Moody’s Mega Math Challenge: More than Math
Moody’s Mega Math Challenge: More than Math
Creativity. Teamwork. Outside-the-box thinking. The ability to write and communicate effectively. Not necessarily the first things that come to mind when you think of math, are they? Think again! In Moody’s Mega Math (M^{3}) Challenge students must bring together a wide range of skills to provide insight into an open-ended math modeling problem and present their findings in the form of a written solution paper. Many of the most successful teams—those that take home $150,000 in scholarships—are comprised of students who are “good at math” but also willing to do research, brainstorm, and try things that may be outside their comfort zone.
Modeling is a process that uses math to represent, analyze, make predictions, and provide insight into real-world phenomena. Building a useful math model does not necessarily require advanced mathematics—students at all levels can model using the math that they already know or the free resources, including software, available on the M3 Challenge website. And in this math contest, a team’s ability to explain how they arrived at their solution often carries as much weight as the model itself!
“The goal of modeling is not necessarily to construct the most accurate model, and it is definitely not about constructing the most complicated model, but rather to construct the simplest model possible that still captures the essential, overall behavior of the system,” says Kelly Black, professor of mathematics at University of Georgia, Athens, and M^{3} Challenge judge for the past eight years. “The team’s model and their analysis of the model are important, but their exploration and their insights and predictions are more important than the models themselves.”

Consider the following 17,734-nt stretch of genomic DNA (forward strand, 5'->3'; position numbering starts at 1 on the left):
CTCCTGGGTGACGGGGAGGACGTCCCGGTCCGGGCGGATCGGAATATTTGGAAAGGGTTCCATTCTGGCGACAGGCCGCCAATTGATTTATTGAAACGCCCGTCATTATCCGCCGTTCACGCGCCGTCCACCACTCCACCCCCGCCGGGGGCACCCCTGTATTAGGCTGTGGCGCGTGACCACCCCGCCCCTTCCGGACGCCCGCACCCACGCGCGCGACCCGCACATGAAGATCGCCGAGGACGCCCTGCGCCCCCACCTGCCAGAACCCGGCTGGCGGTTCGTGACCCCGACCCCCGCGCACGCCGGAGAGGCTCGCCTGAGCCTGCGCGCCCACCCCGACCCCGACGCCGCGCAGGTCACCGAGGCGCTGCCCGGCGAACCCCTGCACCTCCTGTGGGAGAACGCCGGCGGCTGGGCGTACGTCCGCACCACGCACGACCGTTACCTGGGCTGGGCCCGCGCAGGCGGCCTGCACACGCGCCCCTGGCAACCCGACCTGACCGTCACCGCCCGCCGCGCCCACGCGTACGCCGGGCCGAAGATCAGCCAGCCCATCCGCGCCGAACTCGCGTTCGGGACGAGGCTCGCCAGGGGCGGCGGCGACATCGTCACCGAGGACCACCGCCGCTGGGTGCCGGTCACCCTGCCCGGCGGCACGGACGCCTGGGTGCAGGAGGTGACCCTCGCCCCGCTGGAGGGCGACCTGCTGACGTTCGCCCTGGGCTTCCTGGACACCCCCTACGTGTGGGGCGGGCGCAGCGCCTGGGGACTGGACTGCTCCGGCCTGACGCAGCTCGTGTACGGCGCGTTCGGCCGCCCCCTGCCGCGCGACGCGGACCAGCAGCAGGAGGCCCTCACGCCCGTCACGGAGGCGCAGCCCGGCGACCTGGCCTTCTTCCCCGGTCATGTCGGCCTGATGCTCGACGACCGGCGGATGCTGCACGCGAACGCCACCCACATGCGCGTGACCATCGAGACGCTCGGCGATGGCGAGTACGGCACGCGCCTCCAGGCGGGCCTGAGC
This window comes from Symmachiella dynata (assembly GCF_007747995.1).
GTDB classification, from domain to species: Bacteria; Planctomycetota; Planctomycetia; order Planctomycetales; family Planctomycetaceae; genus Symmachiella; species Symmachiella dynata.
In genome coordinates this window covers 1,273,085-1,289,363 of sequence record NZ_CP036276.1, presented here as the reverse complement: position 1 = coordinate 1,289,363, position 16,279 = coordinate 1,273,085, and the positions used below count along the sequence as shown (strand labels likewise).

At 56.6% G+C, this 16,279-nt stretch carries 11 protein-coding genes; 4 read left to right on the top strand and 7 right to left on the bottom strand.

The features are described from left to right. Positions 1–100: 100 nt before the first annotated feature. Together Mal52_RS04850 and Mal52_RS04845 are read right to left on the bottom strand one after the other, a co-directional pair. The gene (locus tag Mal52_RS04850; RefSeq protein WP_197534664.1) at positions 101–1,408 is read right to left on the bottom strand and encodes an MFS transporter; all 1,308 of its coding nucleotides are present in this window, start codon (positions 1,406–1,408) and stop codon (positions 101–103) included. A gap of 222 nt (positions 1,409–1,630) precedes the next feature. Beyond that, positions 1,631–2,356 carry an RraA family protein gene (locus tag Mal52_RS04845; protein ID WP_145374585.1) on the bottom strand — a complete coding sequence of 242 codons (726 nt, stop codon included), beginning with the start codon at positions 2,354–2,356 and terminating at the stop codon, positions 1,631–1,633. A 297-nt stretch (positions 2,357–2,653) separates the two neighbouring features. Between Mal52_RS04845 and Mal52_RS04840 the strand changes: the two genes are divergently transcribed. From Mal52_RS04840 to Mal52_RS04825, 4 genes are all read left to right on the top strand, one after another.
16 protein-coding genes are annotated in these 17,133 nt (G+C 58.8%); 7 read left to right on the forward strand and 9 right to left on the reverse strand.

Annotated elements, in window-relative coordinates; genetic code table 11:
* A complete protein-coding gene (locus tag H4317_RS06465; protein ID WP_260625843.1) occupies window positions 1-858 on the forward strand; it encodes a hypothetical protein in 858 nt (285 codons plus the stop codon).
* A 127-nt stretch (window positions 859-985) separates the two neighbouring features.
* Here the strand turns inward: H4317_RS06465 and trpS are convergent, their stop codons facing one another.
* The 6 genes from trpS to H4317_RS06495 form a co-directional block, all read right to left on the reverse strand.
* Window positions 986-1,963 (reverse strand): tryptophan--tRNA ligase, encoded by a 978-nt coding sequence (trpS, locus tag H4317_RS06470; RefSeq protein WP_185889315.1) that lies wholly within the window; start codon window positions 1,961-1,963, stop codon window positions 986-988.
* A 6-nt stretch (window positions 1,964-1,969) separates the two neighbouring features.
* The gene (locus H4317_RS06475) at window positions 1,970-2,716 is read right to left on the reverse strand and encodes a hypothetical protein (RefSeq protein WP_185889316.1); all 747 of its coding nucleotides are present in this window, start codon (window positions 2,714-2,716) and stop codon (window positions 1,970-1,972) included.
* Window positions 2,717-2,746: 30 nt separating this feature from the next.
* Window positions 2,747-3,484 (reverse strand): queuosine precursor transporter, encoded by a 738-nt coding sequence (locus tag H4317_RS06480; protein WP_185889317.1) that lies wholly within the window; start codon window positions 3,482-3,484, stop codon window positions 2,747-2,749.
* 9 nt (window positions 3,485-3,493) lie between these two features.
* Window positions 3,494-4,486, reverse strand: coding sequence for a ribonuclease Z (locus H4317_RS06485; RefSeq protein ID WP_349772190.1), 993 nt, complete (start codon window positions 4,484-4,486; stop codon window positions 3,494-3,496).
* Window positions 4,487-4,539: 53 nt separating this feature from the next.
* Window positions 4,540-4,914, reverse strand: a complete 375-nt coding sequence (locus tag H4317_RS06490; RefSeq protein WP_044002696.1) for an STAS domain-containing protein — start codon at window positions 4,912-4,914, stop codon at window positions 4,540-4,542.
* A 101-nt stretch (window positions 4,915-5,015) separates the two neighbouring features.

Brainstorming at the beginning of the project is an essential part of the modeling process as it helps reveal different directions that the math model can take. By being creative and open-minded, students can look at the same problem and have different perspectives into its resolution, allowing them to come up with valid alternative solutions. In fact, M^{3} judges welcome and reward creativity when reviewing solutions. “One of the things we as judges enjoy most is seeing what teams decide is most important in the problem and what method they use to solve it,” says Black.
As teams define their variables and build their model, they look to their personal toolkits when deciding which math and techniques to use. Nidhi Palwayi, a former student at Rutgers Preparatory School in Somerset, NJ, who appears in the “What is Math Modeling” video series on the M^{3} website says, “What we found that we used most in our model was Algebra 2—Algebra 1 even—which is interesting because it shows that we revert to what is most comfortable.”
When it comes time to write everything up as a polished solution paper, teams should keep in mind that this step is just as important as the effort it took to get to this point. “Judges understand that teams are working under a strict time constraint and that submitting a complete solution and report is nearly impossible,” says Black. “It is therefore imperative that teams include a complete and well written summary and provide discussion of all aspects of the question if possible.”
For many students like Nidhi, M^{3} Challenge is a unique opportunity to put all of the skills they have been honing throughout high school into a fun and exciting 14-hour “taste” of what they will encounter in the real world. They begin to realize the value of this experience as they move on to college and careers—whether they are math-related or not—because the ability to think logically, solve problems, and collaborate in a team environment is a great foundation for future success.
Registration for M^{3} Challenge is open until Friday, February 17, 2017. The free, Internet-based contest, which is sponsored by The Moody’s Foundation and organized by Society for Industrial and Applied Mathematics, will begin Friday, February 24, at 12:00 p.m. EST and end Monday, February 27, at 8:00 a.m. EST. Teams may choose any continuous 14-hour period to work during that time frame. The contest is open to juniors and seniors